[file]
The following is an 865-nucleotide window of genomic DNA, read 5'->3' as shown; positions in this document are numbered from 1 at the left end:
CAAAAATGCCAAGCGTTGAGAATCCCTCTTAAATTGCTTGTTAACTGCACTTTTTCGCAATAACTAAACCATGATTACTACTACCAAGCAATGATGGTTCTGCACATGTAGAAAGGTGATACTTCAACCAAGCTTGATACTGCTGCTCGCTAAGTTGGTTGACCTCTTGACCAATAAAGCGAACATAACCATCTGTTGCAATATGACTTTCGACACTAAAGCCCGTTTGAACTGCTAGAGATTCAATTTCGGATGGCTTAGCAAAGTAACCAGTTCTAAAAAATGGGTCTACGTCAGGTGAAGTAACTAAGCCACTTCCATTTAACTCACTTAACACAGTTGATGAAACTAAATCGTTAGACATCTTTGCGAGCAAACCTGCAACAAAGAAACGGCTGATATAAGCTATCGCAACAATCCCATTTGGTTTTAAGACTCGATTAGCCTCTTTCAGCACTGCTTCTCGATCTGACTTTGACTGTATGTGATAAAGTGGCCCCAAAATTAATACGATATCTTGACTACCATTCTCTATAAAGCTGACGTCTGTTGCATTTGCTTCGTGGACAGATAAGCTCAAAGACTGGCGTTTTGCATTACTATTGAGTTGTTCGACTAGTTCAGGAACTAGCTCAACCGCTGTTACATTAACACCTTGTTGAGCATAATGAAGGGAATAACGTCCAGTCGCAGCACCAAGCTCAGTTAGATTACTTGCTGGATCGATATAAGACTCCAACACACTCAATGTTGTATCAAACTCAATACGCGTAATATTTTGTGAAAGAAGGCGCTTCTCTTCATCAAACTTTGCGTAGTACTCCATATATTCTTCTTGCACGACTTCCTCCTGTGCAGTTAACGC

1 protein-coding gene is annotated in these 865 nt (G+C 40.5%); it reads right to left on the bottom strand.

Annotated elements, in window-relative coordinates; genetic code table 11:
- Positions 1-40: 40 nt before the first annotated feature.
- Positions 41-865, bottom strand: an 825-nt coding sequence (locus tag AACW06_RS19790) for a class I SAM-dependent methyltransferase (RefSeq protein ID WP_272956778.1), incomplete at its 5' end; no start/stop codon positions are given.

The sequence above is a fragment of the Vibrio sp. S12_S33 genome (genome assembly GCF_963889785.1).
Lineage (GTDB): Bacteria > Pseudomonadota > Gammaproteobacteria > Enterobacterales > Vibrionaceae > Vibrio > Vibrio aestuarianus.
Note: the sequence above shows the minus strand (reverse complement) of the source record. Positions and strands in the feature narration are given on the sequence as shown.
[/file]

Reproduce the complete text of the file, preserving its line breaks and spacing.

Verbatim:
The following is an 865-nucleotide window of genomic DNA, read 5'->3' as shown; positions in this document are numbered from 1 at the left end:
CAAAAATGCCAAGCGTTGAGAATCCCTCTTAAATTGCTTGTTAACTGCACTTTTTCGCAATAACTAAACCATGATTACTACTACCAAGCAATGATGGTTCTGCACATGTAGAAAGGTGATACTTCAACCAAGCTTGATACTGCTGCTCGCTAAGTTGGTTGACCTCTTGACCAATAAAGCGAACATAACCATCTGTTGCAATATGACTTTCGACACTAAAGCCCGTTTGAACTGCTAGAGATTCAATTTCGGATGGCTTAGCAAAGTAACCAGTTCTAAAAAATGGGTCTACGTCAGGTGAAGTAACTAAGCCACTTCCATTTAACTCACTTAACACAGTTGATGAAACTAAATCGTTAGACATCTTTGCGAGCAAACCTGCAACAAAGAAACGGCTGATATAAGCTATCGCAACAATCCCATTTGGTTTTAAGACTCGATTAGCCTCTTTCAGCACTGCTTCTCGATCTGACTTTGACTGTATGTGATAAAGTGGCCCCAAAATTAATACGATATCTTGACTACCATTCTCTATAAAGCTGACGTCTGTTGCATTTGCTTCGTGGACAGATAAGCTCAAAGACTGGCGTTTTGCATTACTATTGAGTTGTTCGACTAGTTCAGGAACTAGCTCAACCGCTGTTACATTAACACCTTGTTGAGCATAATGAAGGGAATAACGTCCAGTCGCAGCACCAAGCTCAGTTAGATTACTTGCTGGATCGATATAAGACTCCAACACACTCAATGTTGTATCAAACTCAATACGCGTAATATTTTGTGAAAGAAGGCGCTTCTCTTCATCAAACTTTGCGTAGTACTCCATATATTCTTCTTGCACGACTTCCTCCTGTGCAGTTAACGC

1 protein-coding gene is annotated in these 865 nt (G+C 40.5%); it reads right to left on the bottom strand.

Annotated elements, in window-relative coordinates; genetic code table 11:
- Positions 1-40: 40 nt before the first annotated feature.
- Positions 41-865, bottom strand: an 825-nt coding sequence (locus tag AACW06_RS19790) for a class I SAM-dependent methyltransferase (RefSeq protein ID WP_272956778.1), incomplete at its 5' end; no start/stop codon positions are given.

The sequence above is a fragment of the Vibrio sp. S12_S33 genome (genome assembly GCF_963889785.1).
Lineage (GTDB): Bacteria > Pseudomonadota > Gammaproteobacteria > Enterobacterales > Vibrionaceae > Vibrio > Vibrio aestuarianus.
Note: the sequence above shows the minus strand (reverse complement) of the source record. Positions and strands in the feature narration are given on the sequence as shown.